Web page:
The University of Cambridge claimed the top spot in the QS World University Rankings for 2011/2012, beating out Harvard for the second year in a row.
Institutions in the United States and the United Kingdom rounded out the top 10. The Massachusetts Institute of Technology came in third, followed by Yale University, the University of Oxford, Imperial College London, University College London, the University of Chicago, the University of Pennsylvania and Columbia University.
“While university league tables tend to over-simplify the range of achievements at institutions, it is particularly pleasing to note that the excellence of the transformative research, research that changes people’s lives, carried out at Cambridge is so well regarded by fellow academics worldwide,” Steve Young, senior pro-vice chancellor at Cambridge, said in a statement.
Several non-U.S. or U.K. institutions made the top 25, including McGill University, the Swiss Federal Institute of Technology, the University of Hong Kong, the University of Toronto and the University of Tokyo.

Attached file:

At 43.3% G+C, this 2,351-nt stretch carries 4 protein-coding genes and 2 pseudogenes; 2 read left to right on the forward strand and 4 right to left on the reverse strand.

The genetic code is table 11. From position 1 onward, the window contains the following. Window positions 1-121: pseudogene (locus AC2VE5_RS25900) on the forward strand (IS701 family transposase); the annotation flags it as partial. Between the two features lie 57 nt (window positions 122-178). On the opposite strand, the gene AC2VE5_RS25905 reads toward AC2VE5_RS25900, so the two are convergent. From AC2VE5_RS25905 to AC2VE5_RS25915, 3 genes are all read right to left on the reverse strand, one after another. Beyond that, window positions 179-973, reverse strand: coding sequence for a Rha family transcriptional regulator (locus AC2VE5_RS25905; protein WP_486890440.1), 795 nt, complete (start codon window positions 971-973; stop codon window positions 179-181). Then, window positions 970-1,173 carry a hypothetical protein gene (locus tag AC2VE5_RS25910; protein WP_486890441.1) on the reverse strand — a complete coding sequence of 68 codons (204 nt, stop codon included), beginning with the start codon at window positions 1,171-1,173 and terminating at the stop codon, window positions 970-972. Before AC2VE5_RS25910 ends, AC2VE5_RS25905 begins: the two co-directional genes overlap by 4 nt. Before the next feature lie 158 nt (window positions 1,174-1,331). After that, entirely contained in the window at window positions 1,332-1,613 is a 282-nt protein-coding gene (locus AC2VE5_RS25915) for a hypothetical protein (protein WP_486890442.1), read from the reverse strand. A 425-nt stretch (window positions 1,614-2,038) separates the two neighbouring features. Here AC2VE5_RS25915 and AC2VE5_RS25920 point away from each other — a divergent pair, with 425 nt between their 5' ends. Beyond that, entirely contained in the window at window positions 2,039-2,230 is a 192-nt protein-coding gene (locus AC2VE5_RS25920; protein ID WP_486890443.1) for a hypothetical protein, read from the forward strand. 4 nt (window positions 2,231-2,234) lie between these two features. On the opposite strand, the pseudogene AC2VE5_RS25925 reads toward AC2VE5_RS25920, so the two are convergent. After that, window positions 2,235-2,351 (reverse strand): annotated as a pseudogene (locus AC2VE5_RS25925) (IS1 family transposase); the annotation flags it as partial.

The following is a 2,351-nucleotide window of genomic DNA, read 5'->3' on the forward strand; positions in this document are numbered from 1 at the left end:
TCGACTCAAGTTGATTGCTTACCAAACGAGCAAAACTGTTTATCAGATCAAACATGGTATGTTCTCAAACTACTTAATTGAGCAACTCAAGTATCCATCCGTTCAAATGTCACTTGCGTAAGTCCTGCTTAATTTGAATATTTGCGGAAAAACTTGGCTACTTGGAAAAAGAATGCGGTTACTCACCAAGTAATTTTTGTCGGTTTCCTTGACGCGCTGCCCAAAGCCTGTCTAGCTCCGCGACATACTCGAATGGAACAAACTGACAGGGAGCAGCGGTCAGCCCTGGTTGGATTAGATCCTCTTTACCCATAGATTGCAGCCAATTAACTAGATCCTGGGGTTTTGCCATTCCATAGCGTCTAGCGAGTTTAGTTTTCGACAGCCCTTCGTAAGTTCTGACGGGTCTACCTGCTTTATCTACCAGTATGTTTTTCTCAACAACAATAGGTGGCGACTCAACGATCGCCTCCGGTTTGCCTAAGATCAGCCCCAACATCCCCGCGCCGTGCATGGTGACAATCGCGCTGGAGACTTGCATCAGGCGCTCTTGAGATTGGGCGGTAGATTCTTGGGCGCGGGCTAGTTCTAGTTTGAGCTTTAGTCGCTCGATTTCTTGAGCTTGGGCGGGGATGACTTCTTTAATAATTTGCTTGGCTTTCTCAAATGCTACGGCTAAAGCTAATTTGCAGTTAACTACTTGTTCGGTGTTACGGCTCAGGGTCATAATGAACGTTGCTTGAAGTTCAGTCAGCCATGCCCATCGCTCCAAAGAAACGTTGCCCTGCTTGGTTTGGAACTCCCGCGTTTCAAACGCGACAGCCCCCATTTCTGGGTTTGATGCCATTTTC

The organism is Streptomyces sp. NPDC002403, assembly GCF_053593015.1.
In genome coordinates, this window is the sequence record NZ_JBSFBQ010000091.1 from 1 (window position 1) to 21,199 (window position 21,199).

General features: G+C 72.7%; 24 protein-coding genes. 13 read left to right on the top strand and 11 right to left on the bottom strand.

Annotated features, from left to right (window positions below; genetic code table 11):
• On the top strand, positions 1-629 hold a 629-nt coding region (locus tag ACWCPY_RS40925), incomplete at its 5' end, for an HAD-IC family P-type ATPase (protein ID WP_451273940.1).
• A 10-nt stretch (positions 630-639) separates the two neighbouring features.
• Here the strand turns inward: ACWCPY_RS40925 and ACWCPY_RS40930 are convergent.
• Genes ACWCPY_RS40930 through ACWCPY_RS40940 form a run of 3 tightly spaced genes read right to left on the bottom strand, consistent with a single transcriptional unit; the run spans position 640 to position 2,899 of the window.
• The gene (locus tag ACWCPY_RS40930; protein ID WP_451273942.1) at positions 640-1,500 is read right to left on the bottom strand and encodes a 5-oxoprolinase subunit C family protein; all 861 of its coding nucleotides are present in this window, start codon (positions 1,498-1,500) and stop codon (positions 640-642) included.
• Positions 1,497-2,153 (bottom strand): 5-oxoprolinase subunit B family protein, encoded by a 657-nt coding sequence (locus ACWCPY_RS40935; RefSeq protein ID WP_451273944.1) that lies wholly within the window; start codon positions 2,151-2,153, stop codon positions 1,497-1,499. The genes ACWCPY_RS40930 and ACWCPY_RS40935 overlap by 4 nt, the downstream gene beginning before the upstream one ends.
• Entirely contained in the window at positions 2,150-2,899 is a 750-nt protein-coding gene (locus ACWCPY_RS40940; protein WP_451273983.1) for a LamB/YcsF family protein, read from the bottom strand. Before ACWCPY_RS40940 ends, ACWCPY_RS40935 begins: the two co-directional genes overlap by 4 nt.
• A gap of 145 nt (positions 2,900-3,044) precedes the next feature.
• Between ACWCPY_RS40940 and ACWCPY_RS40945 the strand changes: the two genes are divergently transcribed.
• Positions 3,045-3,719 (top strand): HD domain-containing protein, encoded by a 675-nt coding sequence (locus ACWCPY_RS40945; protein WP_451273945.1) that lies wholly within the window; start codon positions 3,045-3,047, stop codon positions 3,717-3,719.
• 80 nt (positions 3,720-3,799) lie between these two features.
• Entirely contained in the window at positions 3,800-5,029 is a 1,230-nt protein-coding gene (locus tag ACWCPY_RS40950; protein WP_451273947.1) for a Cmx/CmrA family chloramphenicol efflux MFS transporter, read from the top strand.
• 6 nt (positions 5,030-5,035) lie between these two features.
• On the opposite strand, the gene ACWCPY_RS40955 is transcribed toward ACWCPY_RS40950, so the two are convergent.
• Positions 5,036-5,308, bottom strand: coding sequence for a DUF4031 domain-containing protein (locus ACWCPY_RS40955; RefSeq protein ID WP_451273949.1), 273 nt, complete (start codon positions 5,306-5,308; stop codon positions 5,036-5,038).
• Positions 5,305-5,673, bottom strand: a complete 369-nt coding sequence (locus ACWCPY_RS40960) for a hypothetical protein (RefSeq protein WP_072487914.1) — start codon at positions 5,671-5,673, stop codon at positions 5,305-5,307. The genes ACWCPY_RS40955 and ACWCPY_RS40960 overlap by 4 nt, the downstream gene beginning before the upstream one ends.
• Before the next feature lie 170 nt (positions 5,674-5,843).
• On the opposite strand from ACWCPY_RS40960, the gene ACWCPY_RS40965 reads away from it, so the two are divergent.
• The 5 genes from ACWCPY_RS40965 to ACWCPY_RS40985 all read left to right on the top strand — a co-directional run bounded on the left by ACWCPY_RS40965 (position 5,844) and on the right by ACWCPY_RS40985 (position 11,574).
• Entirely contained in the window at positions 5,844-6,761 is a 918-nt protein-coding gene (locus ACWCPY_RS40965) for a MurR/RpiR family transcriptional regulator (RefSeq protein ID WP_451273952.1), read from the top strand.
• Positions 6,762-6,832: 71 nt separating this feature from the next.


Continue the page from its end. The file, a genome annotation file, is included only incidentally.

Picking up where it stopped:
“There’s not much in it but British universities have the edge on international indicators, particularly international faculty, the proportion of staff who are from overseas,” Ben Sowter, head of research for the QS intelligence unit, told Bloomberg. “It’s a relevant factor.”
Bloomberg explained where the rankings come from:
The QS rankings are an annual league table of the top 600 universities in the world, devised by surveying each institution’s reputation among academics and employers. The respondents are asked how they view each university’s research output. More than 34,000 academics were surveyed this year.
Harvard had taken the top spot in the rankings every year from 2004 until last year. Sowter told Bloomberg that Cambridge's number one status could be threatened by changes to higher education funding made by the U.K. government.